Video games are extremely easy to access for children and are very popular. Whether it’s on a phone, console or computer, there are many ways to get connected to the world of gaming. But how much is too much? How do you know when your child has an unhealthy attachment to a game and when it’s time to make significant adjustments? Below are six signs that they may have a gaming addiction.
Isolation and Preoccupation
Children with a gaming addiction will often exhibit signs of isolation and preoccupation. They may choose to retreat frequently and reject invitations from friends or family. They may also appear to be disinterested in other activities and only seem engaged when playing their favorite game. Take note if your child seems to be involved in school or extracurricular activities less than usual or if they are struggling to maintain contact with friends.
Image Amanda Tipton
Lost Sense of Time and Lack of Control
If your child has a gaming addiction, they may easily lose track of time while playing. This characteristic in and of itself isn’t necessarily cause for concern, but if they appear to be unable to control how much time they spend playing or play for much longer than intended, then this may be a sign of an addiction. This is particularly true if they are losing sleep, neglecting responsibilities or have a decline in academic and extracurricular performance.
Avoidance of Negative Feelings
One significant warning sign of a gaming addiction is if your child is using a game to avoid negative feelings or circumstances. Your child might be anxious, upset or stressed and rather than addressing these issues are turning to a video game for distraction. Try asking your child if there is anything worrying them at school, with friends or at home. Be supportive and encourage them to resolve these concerns.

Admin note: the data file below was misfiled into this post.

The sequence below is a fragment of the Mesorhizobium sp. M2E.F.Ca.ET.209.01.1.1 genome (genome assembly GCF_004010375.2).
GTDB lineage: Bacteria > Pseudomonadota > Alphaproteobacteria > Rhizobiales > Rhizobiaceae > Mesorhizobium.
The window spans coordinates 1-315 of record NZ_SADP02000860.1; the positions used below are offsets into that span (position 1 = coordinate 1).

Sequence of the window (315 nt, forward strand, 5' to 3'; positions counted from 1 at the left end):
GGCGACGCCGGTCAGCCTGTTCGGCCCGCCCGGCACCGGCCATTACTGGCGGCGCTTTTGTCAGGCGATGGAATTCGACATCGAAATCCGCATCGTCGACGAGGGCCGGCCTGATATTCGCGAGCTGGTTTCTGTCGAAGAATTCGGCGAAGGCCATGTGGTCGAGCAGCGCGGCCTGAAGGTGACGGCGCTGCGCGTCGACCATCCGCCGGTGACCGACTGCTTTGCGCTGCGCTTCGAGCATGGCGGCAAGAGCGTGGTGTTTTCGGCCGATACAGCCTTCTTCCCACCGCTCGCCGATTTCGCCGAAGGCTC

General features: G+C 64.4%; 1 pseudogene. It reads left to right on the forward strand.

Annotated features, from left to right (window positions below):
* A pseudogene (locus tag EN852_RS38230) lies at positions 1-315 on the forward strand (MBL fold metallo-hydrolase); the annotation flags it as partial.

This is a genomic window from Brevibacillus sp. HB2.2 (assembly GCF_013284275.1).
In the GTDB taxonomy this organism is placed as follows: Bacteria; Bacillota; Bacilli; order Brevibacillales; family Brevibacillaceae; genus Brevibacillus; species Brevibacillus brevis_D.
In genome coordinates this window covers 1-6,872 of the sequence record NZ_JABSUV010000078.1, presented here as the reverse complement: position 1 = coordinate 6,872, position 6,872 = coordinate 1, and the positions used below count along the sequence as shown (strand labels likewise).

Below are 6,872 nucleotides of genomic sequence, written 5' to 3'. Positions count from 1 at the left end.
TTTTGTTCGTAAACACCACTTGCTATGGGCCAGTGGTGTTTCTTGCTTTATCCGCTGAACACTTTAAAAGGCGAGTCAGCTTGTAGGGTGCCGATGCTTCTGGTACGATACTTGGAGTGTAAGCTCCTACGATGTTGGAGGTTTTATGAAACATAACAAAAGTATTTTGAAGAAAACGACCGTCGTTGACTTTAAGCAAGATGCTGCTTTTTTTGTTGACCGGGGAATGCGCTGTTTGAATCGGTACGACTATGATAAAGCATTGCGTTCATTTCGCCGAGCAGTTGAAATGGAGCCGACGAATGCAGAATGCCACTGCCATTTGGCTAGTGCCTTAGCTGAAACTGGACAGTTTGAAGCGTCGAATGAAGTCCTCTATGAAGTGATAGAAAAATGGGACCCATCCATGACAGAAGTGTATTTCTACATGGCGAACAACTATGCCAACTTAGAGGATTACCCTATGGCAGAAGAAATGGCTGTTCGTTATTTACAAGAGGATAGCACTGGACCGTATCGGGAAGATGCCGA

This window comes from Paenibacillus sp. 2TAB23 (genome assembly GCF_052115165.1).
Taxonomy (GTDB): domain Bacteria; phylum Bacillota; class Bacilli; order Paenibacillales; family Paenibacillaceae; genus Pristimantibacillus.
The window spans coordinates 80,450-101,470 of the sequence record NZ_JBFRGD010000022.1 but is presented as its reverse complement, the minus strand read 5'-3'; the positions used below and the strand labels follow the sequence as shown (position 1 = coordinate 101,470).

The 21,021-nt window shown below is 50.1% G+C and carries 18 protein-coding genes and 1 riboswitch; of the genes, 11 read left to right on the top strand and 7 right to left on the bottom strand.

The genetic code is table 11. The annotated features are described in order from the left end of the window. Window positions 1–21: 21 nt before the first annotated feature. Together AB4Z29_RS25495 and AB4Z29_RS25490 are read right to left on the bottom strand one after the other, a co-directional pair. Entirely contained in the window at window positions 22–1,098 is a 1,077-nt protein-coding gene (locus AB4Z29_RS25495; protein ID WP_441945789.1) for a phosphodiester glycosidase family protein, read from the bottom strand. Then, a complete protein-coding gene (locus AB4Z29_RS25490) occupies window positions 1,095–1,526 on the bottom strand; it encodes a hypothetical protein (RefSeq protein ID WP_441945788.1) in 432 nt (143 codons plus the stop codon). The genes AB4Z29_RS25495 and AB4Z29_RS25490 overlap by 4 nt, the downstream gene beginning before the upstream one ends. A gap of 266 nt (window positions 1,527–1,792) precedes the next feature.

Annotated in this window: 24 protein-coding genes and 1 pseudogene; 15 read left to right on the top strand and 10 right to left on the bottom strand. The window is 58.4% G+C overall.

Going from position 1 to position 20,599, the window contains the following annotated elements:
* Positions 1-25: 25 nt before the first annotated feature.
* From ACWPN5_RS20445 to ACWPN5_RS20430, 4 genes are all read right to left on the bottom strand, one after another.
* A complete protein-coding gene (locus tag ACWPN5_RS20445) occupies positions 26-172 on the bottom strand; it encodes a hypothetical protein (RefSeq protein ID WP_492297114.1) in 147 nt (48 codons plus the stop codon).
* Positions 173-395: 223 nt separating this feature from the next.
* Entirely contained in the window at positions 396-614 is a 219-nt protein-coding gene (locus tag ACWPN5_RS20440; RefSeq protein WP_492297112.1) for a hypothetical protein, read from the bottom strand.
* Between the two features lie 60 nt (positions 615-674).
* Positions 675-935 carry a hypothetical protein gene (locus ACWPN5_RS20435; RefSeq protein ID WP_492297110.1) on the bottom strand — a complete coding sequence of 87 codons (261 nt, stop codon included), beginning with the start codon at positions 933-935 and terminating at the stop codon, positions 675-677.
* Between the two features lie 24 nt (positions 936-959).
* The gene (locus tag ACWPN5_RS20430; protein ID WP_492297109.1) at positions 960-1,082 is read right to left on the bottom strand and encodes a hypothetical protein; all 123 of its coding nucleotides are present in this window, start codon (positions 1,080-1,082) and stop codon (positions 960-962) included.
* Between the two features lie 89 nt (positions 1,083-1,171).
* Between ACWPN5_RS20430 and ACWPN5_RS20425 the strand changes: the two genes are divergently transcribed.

Photo courtesy of Brenda. https://www.flickr.com/photos/taniwha/28437468
Irritability and Defensiveness
If confronted with concerns that they are playing too much, a child with a gaming addiction might become extremely defensive. Furthermore, when they are unable to play the game they may become withdrawn and easily irritable. These attitudes can make it difficult to set boundaries for your child around their gaming habits but it is important to continue to do so for their benefit.
Image Thomas Hawk
It’s not uncommon for teens to push the boundaries of what they’re allowed to do. However, if lying about how long they have been playing a game for and seeking ways to play unnoticed becomes a regular habit, there may be cause for concern. Try to encourage your teen to play in open family spaces, rather than in their rooms where it is difficult to monitor how much time they are spending on a game.
Staring at a screen or hunched over a computer is hard on your teens body. One sign your child might be gaming too much is if they begin to complain of physical ailments. This could include migraines, a sore neck, carpal tunnel or chronic fatigue. They may also neglect their personal hygiene as they dedicate more time to their game of choice.
Feature image Brian J. Matis